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Microorganisms 2017, 5(2), 22; https://doi.org/10.3390/microorganisms5020022

Article
Melanisation of Aspergillus terreus—Is Butyrolactone I Involved in the Regulation of Both DOPA and DHN Types of Pigments in Submerged Culture?
1
Biochemistry, Faculty of Science and Engineering, Åbo Akademi University, Artillerigatan 6, Åbo FI-20520, Finland
2
Department of Life Sciences, University of Westminster, London W1W 6UW, UK
3
Faculty of Life Sciences and Business, Turku University of Applied Sciences, Lemminkäinengatan 30, Åbo FI-20520, Finland
*
Author to whom correspondence should be addressed.
Academic Editors: Annele Hatakka and Taina Lundell
Received: 17 March 2017 / Accepted: 28 April 2017 / Published: 4 May 2017

Abstract

:
Pigments and melanins of fungal spores have been investigated for decades, revealing important roles in the survival of the fungus in hostile environments. The key genes and the encoded enzymes for pigment and melanin biosynthesis have recently been found in Ascomycota, including Aspergillus spp. In Aspergillus terreus, the pigmentation has remained mysterious with only one class of melanin biogenesis being found. In this study, we examined an intriguing, partially annotated gene cluster of A. terreus strain NIH2624, utilizing previously sequenced transcriptome and improved gene expression data of strain MUCL 38669, under the influence of a suggested quorum sensing inducing metabolite, butyrolactone I. The core polyketide synthase (PKS) gene of the cluster was predicted to be significantly longer on the basis of the obtained transcriptional data, and the surrounding cluster was positively regulated by butyrolactone I at the late growth phase of submerged culture, presumably during sporulation. Phylogenetic analysis of the extended PKS revealed remarkable similarity with a group of known pigments of Fusarium spp., indicating a similar function for this PKS. We present a hypothesis of this PKS cluster to biosynthesise a 1,8-dihydroxynaphthalene (DHN)-type of pigment during sporulation with the influence of butyrolactone I under submerged culture.
Keywords:
Aspergillus terreus; filamentous fungi; pigment; melanin; butyrolactone I; transcriptome sequencing; gene expression; NR-PKS cluster

1. Introduction

The filamentous fungi of Aspergillus species are known to cause several diseases and to contain pathogenic features with objects ranging from plants to humans. These fungal features include resistance to environmental damage sources such as UV, heat, detergents, phagocytosis and antimicrobial drugs. One of the factors involved in these antagonistic properties is fungal sporulation and the corresponding resistance improving characteristics of the spores, including pigments and melanins [1,2,3,4,5,6]. The biosynthesis pathways of fungal pigment and melanin polymers have been divided into two classes, DHN (1,8-dihydroxynaphthalene) or DOPA (3,4-dihydroxyphenylalanine) pathways. The classification of these types is, however, diverged into two methods, either based on the identification of the pathway intermediates, or on the observed effects of applying specific intermediate enzyme inhibitors. Specifically, the DHN classification is either based on the identification of naphthopyrone precursors or on the effect of inhibitors—tricyclazole or phthalide—targeted to hydroxynaphthalene reductase with classical short-chain dehydrogenase/reductase (SDR) and Rossmann fold domains. The biogenesis of this type of melanin usually begins with polyketide synthesis, followed by tailoring steps and polymerisation. The classification of the other melanin type, DOPA, is based on the presence of tyrosine or 3,4-dihydroxyphenylalanine precursors, or on the involvement of tyrosinase enzyme, indicated with inhibitors kojic acid and tropolone. The resulting melanin intermediates of this DOPA pathway are commonly polymerised as well [6,7,8,9,10]. So far, the biosynthesis and polymerisation pathways as well as the specific morphological locations of diverse pigments are still unrevealed concerning many filamentous fungi. However, both DHN-type of conidial pigments and DOPA-type of melanins have been discovered in few Aspergillus species, although the DHN-type of pigments are presumed to be more common [6,11,12,13,14].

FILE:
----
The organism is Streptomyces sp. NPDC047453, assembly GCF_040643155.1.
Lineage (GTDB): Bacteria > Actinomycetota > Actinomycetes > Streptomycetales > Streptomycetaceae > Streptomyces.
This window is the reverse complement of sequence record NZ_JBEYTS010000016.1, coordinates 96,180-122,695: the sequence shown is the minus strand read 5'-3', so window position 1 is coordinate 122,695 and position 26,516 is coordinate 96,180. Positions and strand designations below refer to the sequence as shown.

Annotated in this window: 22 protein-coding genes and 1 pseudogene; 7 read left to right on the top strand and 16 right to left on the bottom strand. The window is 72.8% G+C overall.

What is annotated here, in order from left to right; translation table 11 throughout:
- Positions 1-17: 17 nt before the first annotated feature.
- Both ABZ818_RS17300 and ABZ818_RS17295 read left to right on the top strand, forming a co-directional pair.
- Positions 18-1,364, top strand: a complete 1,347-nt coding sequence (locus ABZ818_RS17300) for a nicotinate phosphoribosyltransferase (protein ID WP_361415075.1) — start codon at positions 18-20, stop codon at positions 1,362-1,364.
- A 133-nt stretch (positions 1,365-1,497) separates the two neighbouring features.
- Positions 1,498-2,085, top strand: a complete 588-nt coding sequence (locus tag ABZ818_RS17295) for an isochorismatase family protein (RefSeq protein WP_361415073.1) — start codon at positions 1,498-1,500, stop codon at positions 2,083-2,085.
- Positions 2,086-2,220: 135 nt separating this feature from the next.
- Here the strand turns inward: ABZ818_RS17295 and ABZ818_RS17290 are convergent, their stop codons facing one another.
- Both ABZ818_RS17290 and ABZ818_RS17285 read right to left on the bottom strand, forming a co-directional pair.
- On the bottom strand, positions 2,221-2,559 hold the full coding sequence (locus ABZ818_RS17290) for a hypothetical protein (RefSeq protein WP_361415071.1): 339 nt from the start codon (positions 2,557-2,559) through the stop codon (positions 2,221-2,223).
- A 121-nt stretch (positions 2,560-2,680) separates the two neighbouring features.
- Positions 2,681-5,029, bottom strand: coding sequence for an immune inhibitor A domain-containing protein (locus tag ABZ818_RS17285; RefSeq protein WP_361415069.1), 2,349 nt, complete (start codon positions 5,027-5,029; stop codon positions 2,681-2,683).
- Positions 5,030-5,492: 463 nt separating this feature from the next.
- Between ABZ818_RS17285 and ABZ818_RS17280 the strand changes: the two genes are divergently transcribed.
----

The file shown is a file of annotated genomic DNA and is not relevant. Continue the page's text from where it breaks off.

The key enzymes in producing pigments and melanins in Aspergillus terreus have been searched for in several studies with no resulting identifications regarding polyketide synthases (PKS) [14,15,16], as far as we know. In contrast, a non-ribosomal peptide synthetase (NRPS)-like enzyme MelA was revealed to synthesise an uncommon aspulvinone E-derived Asp-melanin together with a tyrosinase TyrP [17,18], indicating the production to be of DOPA-type. Nevertheless, the pigmentation pathways of A. terreus are still mysterious, being only partially discovered. Pal et al. demonstrated the presence of a DHN-type of pigment using specific inhibitors, both on static culture as well as in submerged growth conditions [14]. Intriguingly, Schimmel et al. reported increased sporulation along with secondary metabolism of A. terreus in submerged culture conditions, as a result of supplementing butyrolactone I, which was later implicated as a quorum sensing inducing molecule in A. terreus [19,20,21]. Butyrolactone I was recently suggested to be involved in the gene expression control of the key regulators of conidiation (brlA, abaA and wetA) as well as the global regulator laeA [22] in accordance with the previous study of Schimmel et al. [19]. However, pigmentation has not been examined in the same growth conditions, to our knowledge.